The one where I got a bit of a fright

Alt title: why GPs are amazing and you should probably find one and hug them right now.

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Balcombe-Viaduct-1282-Edit(This photo’s only relevance to this piece is that it’s pretty and it’s where I live)

Two months ago I went to the doctor with a stabbing tummy ache that wouldn’t budge. Like any sensible person I went online and self-diagnosed – in this instance I had decided I had an ovarian cyst. Don’t worry this isn’t going to get gross, graphic or talk about girly parts, at ALL. (NB. Never Google your symptoms, it nearly always says you are dying).

I had my abdomen scanned and it turned out I was right (I should clearly be in the medical profession) – but the doctor told me not to worry, to take pain killers and bugger off, because it would be gone in a few days (she was very nice and did not use those words). But I was booked in for a follow-up scan two months later, just in case,

The afore-mentioned follow-up scan was the week before last. And the doctor that did it was not nice to me at all – cold and unfriendly, she wouldn’t answer any of my questions and just told me to go back to my GP. I considered putting in a complaint – rude and unnecessary, I thought. But it turned out there was method to her (mean) madness.

I got a call the next evening from my GP, which I picked up on the hands-free in the car. She told me to pull over before she spoke to me. A bit OTT I thought, but health is her game, so my safety is of interest, I suppose – I pulled over.

She told me the scan had come back looking ‘sinister’. I can’t actually remember a lot of what she said, but she kept using the word ‘sinister’ and wanted me to go to hospital ASAP. She repeated the words ‘try not to worry’ a lot, but was talking in very urgent tones, and saying that I was on a fast-track and would be seen as soon as they could possibly see me.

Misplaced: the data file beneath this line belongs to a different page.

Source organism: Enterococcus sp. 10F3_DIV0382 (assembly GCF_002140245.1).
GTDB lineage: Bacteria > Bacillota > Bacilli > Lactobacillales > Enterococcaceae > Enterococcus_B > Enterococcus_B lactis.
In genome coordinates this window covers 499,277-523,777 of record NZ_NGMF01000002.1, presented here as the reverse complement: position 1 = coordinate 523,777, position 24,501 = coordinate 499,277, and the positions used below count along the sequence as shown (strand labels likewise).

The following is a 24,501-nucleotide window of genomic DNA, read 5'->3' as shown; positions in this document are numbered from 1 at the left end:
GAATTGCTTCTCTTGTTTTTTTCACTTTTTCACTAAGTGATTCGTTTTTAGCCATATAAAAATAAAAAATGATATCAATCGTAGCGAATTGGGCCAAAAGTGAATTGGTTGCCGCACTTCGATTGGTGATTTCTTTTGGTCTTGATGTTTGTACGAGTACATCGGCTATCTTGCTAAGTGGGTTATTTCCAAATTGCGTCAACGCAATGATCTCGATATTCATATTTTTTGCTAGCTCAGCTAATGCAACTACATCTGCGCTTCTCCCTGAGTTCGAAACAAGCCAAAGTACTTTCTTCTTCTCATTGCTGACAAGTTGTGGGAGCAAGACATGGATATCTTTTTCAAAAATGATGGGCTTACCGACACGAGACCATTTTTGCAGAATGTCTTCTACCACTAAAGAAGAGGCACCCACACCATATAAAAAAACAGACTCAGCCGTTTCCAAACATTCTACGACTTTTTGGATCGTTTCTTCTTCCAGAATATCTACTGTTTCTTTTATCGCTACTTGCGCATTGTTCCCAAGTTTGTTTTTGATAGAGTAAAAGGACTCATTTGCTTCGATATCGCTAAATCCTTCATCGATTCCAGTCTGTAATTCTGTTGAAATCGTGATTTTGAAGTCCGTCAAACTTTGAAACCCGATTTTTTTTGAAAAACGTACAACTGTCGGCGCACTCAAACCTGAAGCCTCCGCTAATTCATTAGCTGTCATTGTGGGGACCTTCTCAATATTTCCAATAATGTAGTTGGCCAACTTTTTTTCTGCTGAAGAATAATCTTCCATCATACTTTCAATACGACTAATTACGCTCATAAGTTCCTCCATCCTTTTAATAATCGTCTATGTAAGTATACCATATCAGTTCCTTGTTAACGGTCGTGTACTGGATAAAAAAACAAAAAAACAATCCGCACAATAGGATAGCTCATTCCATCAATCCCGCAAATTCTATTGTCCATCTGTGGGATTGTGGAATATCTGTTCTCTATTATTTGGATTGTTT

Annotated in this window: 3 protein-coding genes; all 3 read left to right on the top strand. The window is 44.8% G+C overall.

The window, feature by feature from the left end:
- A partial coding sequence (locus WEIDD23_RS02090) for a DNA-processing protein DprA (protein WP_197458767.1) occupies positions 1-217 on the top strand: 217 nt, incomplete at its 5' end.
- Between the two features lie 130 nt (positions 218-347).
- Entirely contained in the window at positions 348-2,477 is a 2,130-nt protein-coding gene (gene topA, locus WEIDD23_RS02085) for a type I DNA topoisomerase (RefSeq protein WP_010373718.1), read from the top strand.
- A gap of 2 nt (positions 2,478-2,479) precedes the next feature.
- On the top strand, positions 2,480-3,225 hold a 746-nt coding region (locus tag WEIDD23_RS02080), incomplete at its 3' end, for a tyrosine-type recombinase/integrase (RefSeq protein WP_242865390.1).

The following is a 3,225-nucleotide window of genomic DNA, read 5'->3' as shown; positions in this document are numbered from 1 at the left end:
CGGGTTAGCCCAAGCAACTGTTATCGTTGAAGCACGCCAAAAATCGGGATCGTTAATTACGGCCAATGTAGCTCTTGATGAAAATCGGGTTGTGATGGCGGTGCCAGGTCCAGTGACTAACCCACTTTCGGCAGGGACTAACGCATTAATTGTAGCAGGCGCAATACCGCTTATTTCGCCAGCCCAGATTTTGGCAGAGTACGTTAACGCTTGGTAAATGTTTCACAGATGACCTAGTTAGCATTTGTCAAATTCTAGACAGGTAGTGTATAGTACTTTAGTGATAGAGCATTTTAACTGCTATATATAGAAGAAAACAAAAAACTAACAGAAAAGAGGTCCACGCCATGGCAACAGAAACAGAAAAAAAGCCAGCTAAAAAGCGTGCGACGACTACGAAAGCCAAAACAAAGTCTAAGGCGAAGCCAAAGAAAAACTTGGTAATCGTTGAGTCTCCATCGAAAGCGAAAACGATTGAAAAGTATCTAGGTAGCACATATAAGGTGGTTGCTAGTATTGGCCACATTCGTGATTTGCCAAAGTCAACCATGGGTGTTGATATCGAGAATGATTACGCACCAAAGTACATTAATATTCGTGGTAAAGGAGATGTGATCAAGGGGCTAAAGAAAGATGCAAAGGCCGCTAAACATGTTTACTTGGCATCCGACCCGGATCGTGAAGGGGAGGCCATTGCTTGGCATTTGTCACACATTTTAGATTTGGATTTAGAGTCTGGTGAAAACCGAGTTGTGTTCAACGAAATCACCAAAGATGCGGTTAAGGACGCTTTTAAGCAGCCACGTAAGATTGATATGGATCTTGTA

I interrupted her near the end to ask what on earth she meant by ‘sinister’? – Cancer. She meant Ovarian Cancer.

So I phoned my nearest and dearest and told them the score, while still pulled over by the side of the road. They all tried not to sound terrified, as did I.

And all credit to the brilliant NHS, everything did move very fast. I had a CA125 blood test the next morning, and was told that if my levels came back high it didn’t mean I had Cancer, and if they came back low it didn’t mean I didn’t – but that if they were high it was more likely I did (I think – I still don’t really understand this bit in truth).

They came back high.

Then I got a call to say I had a scan booked in at the hospital a few days later and a consultant’s appointment there two days after that.

So my mother made immediate plans to drive down from Herefordshire, and Eoin (my boyfriend) and I booked the days off. And in the meantime I kept busy, and filled all my time with work, or horses, or something – because every time there wasn’t something there was Cancer.

Royal Sussex County Hospital

The scan came around and the lovely, chatty woman at the hospital in Brighton was talking me through everything that she was doing, before she suddenly fell quiet. It felt like ten minutes of silence but it was probably more like two. Mummy was holding my hand and rubbing my arm and I think we were both trying very hard not to cry.

But then she did break her silence to say she couldn’t see the cyst, which was confusing, and that we should wait to see what the consultant said. With this in mind we all felt optimistic, but still pretty terrified, about the possible outcome.